[tlhIngan Hol] teH vs {-na'}

Will Martin willmartin2 at mac.com
Wed Aug 14 07:17:26 PDT 2019


For many years I’ve argued about the use of {qamuSHa’} for “I love you.” The problem is that “I love you,” is completely dependent upon context to give it meaning.

A mother means one thing when saying it to her child, a different thing when saying it to her husband, a different thing when saying it to a sibling, a different thing when saying it to HER mother, a different thing when saying it to a childhood friend, a different thing when saying it to her dog, a different thing when saying it to her favorite TV star… etc.

The relationship and the circumstance give meaning to an otherwise uselessly vague statement.

If you want to say it with meaning in Klingon, then either preface it with a lengthy description of the context (either spoken in the conversation, or as a description for the reader to understand wtf you are saying with the vague term), or say what you really mean:

reH parmaqqaywI’ SoH.

tuq’a’ wIchenchoHmoH vIneH. HInay.

puqwI’ SoH. bIquvmo’ choquvmoH ‘ej jIbelchu’.

In other words, say what you mean. Don’t just take the original words and translate the words. Translate the MEANING. Start with the extreme specific, root level meaning of the idea or thought that has already been translated into English (or whatever language you find the original expression in), and translate THAT MEANING into Klingon.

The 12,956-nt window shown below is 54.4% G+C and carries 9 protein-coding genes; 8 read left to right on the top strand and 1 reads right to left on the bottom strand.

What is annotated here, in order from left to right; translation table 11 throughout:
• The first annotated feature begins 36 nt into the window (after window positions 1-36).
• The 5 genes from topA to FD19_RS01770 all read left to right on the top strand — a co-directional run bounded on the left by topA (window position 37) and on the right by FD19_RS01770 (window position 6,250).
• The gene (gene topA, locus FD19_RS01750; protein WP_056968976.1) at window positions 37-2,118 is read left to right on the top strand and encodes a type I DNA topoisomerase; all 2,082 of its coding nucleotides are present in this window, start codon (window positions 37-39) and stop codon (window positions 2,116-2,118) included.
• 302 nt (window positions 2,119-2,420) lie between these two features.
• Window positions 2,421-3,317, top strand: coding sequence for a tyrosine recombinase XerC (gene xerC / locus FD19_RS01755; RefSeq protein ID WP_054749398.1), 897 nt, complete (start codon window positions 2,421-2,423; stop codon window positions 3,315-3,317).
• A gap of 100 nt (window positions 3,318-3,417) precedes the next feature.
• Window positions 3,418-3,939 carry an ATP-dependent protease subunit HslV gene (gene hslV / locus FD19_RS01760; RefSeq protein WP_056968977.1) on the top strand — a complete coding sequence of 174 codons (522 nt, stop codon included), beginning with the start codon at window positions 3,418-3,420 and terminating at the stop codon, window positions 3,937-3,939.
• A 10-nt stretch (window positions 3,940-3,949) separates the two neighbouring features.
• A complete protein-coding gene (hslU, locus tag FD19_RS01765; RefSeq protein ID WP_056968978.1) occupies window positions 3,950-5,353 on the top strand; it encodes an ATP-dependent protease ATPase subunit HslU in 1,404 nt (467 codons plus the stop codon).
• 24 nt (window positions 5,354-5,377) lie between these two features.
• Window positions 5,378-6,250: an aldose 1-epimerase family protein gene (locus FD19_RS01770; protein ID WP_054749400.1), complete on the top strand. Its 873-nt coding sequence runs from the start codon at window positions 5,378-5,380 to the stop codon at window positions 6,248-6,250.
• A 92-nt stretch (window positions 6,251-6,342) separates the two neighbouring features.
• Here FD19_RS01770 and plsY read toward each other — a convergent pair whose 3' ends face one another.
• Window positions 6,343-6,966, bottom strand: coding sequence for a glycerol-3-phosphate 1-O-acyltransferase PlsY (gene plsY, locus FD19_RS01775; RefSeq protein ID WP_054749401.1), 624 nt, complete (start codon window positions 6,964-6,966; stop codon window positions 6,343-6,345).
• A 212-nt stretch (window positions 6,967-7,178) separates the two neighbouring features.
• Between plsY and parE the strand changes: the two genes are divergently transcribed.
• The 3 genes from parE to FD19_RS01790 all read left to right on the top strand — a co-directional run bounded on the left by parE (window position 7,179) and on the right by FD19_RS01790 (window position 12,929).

The original idea has already been compromised when stated in its original expression. It was already an imperfect translation of the idea, just to get it on a page or out of somebody’s mouth. The imperfections of different languages do not align particularly well, so starting with a compromised expression and running it through the flawed filter of the second language often results in a further compromised expression, sometimes mangled beyond usefulness.

All too often, people take the shortcut and start with the words instead of the meaning, and this often works well enough, but it is never as good as it would have been if you back up and start with the pre-lingual thought that became the words you are trying to translate. Ironically, the more loyal you are to the original words, the less likely you are to result in an effective translation.

This is what I’m pointing to when I say that Klingon is a language, not a code. If it were a code, then loyalty to the original choice of words and grammar would be a good thing, but when translating between languages, it is a bad thing.

charghwI’ vaghnerya’ngan

rInpa’ bomnIS be’’a’ pI’.




> On Aug 14, 2019, at 9:43 AM, mayqel qunen'oS <mihkoun at gmail.com> wrote:
> 
> SuStel:
> > Say I agree in Klingon. Give it punch.
> 
> I can't. Indeed, saying "I don't disagree" lacks the punch of "I agree". Or the "I reject" word too..
> 
> And an even better example is the {qamuSHa'} which *feels* light years away from "I love you".
> 
> But since it's a constructed language, I guess we'll have to make due with the limited choices we have..
> 
> ~ cjcjcj
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